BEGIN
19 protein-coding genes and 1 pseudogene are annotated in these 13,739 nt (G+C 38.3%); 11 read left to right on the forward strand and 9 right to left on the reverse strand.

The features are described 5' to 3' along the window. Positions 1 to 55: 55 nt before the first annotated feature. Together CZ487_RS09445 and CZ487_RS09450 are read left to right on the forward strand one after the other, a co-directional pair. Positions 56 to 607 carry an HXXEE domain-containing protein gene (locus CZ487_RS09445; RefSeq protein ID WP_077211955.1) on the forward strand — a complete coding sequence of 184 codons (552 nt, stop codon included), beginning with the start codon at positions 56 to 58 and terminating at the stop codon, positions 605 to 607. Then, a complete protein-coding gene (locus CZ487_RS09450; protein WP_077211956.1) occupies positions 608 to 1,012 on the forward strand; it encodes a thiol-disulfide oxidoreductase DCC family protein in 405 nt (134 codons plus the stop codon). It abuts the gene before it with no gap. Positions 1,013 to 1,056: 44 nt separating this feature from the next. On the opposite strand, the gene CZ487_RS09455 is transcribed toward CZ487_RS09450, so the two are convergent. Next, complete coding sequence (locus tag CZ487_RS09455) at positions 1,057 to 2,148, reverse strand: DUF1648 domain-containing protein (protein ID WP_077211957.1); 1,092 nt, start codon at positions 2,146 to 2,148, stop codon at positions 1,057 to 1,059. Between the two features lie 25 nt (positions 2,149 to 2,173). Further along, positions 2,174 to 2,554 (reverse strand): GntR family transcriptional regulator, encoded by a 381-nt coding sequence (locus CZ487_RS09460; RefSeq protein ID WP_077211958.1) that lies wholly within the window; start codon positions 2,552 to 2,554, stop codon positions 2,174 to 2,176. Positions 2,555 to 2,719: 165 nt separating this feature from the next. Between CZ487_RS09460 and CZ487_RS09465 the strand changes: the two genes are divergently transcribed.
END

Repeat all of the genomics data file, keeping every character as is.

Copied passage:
19 protein-coding genes and 1 pseudogene are annotated in these 13,739 nt (G+C 38.3%); 11 read left to right on the forward strand and 9 right to left on the reverse strand.

The features are described 5' to 3' along the window. Positions 1 to 55: 55 nt before the first annotated feature. Together CZ487_RS09445 and CZ487_RS09450 are read left to right on the forward strand one after the other, a co-directional pair. Positions 56 to 607 carry an HXXEE domain-containing protein gene (locus CZ487_RS09445; RefSeq protein ID WP_077211955.1) on the forward strand — a complete coding sequence of 184 codons (552 nt, stop codon included), beginning with the start codon at positions 56 to 58 and terminating at the stop codon, positions 605 to 607. Then, a complete protein-coding gene (locus CZ487_RS09450; protein WP_077211956.1) occupies positions 608 to 1,012 on the forward strand; it encodes a thiol-disulfide oxidoreductase DCC family protein in 405 nt (134 codons plus the stop codon). It abuts the gene before it with no gap. Positions 1,013 to 1,056: 44 nt separating this feature from the next. On the opposite strand, the gene CZ487_RS09455 is transcribed toward CZ487_RS09450, so the two are convergent. Next, complete coding sequence (locus tag CZ487_RS09455) at positions 1,057 to 2,148, reverse strand: DUF1648 domain-containing protein (protein ID WP_077211957.1); 1,092 nt, start codon at positions 2,146 to 2,148, stop codon at positions 1,057 to 1,059. Between the two features lie 25 nt (positions 2,149 to 2,173). Further along, positions 2,174 to 2,554 (reverse strand): GntR family transcriptional regulator, encoded by a 381-nt coding sequence (locus CZ487_RS09460; RefSeq protein ID WP_077211958.1) that lies wholly within the window; start codon positions 2,552 to 2,554, stop codon positions 2,174 to 2,176. Positions 2,555 to 2,719: 165 nt separating this feature from the next. Between CZ487_RS09460 and CZ487_RS09465 the strand changes: the two genes are divergently transcribed.